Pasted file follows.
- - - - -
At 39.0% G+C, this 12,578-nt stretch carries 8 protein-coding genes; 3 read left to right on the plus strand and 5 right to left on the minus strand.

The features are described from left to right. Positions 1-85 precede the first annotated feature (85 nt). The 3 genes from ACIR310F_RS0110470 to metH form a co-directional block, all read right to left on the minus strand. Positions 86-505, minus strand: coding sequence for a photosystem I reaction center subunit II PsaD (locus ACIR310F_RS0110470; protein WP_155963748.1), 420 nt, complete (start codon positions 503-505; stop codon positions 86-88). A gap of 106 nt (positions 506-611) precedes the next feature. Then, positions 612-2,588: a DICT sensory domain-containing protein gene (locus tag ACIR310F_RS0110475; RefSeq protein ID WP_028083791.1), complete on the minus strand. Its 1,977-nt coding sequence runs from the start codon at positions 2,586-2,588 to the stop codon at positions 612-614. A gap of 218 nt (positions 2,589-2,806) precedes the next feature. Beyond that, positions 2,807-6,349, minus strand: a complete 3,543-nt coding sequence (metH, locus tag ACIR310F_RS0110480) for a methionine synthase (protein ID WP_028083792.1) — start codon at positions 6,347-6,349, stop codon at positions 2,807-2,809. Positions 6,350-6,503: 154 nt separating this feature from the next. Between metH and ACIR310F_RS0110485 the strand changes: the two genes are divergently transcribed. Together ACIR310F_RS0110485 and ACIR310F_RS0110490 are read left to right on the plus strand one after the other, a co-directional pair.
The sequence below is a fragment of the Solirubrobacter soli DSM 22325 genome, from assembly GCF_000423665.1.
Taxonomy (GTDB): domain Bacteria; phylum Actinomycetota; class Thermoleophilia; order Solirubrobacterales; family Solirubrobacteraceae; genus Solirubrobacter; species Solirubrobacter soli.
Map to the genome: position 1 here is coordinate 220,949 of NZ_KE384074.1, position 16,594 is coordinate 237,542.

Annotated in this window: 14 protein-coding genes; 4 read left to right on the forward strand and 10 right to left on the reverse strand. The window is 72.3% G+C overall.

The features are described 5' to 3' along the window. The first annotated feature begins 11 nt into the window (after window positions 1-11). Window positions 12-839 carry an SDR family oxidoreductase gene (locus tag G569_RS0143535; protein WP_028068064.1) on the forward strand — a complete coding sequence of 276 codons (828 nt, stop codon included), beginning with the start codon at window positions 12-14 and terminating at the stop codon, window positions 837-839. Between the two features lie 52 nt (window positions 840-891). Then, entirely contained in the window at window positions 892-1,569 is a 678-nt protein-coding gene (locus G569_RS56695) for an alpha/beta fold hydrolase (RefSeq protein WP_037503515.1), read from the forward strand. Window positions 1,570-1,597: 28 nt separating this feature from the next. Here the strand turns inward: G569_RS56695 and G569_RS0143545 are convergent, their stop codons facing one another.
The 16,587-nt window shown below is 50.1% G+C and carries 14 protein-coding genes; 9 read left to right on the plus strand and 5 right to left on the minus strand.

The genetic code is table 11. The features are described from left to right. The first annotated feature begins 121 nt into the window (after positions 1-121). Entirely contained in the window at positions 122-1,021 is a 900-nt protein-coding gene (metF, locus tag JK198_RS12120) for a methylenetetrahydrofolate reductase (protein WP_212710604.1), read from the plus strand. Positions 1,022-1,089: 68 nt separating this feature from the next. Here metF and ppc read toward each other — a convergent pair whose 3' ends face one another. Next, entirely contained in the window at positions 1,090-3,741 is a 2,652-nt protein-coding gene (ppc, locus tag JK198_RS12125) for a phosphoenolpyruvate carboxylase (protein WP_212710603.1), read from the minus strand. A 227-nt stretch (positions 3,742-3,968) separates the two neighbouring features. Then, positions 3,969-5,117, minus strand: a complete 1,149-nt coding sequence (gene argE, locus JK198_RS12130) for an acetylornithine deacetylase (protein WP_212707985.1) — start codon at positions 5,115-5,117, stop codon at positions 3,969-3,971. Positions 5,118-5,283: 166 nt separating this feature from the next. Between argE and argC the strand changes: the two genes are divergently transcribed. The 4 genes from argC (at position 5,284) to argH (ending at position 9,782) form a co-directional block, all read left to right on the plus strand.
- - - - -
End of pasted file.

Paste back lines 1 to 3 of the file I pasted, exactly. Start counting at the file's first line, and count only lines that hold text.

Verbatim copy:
At 39.0% G+C, this 12,578-nt stretch carries 8 protein-coding genes; 3 read left to right on the plus strand and 5 right to left on the minus strand.

The features are described from left to right. Positions 1-85 precede the first annotated feature (85 nt). The 3 genes from ACIR310F_RS0110470 to metH form a co-directional block, all read right to left on the minus strand. Positions 86-505, minus strand: coding sequence for a photosystem I reaction center subunit II PsaD (locus ACIR310F_RS0110470; protein WP_155963748.1), 420 nt, complete (start codon positions 503-505; stop codon positions 86-88). A gap of 106 nt (positions 506-611) precedes the next feature. Then, positions 612-2,588: a DICT sensory domain-containing protein gene (locus tag ACIR310F_RS0110475; RefSeq protein ID WP_028083791.1), complete on the minus strand. Its 1,977-nt coding sequence runs from the start codon at positions 2,586-2,588 to the stop codon at positions 612-614. A gap of 218 nt (positions 2,589-2,806) precedes the next feature. Beyond that, positions 2,807-6,349, minus strand: a complete 3,543-nt coding sequence (metH, locus tag ACIR310F_RS0110480) for a methionine synthase (protein ID WP_028083792.1) — start codon at positions 6,347-6,349, stop codon at positions 2,807-2,809. Positions 6,350-6,503: 154 nt separating this feature from the next. Between metH and ACIR310F_RS0110485 the strand changes: the two genes are divergently transcribed. Together ACIR310F_RS0110485 and ACIR310F_RS0110490 are read left to right on the plus strand one after the other, a co-directional pair.
The sequence below is a fragment of the Solirubrobacter soli DSM 22325 genome, from assembly GCF_000423665.1.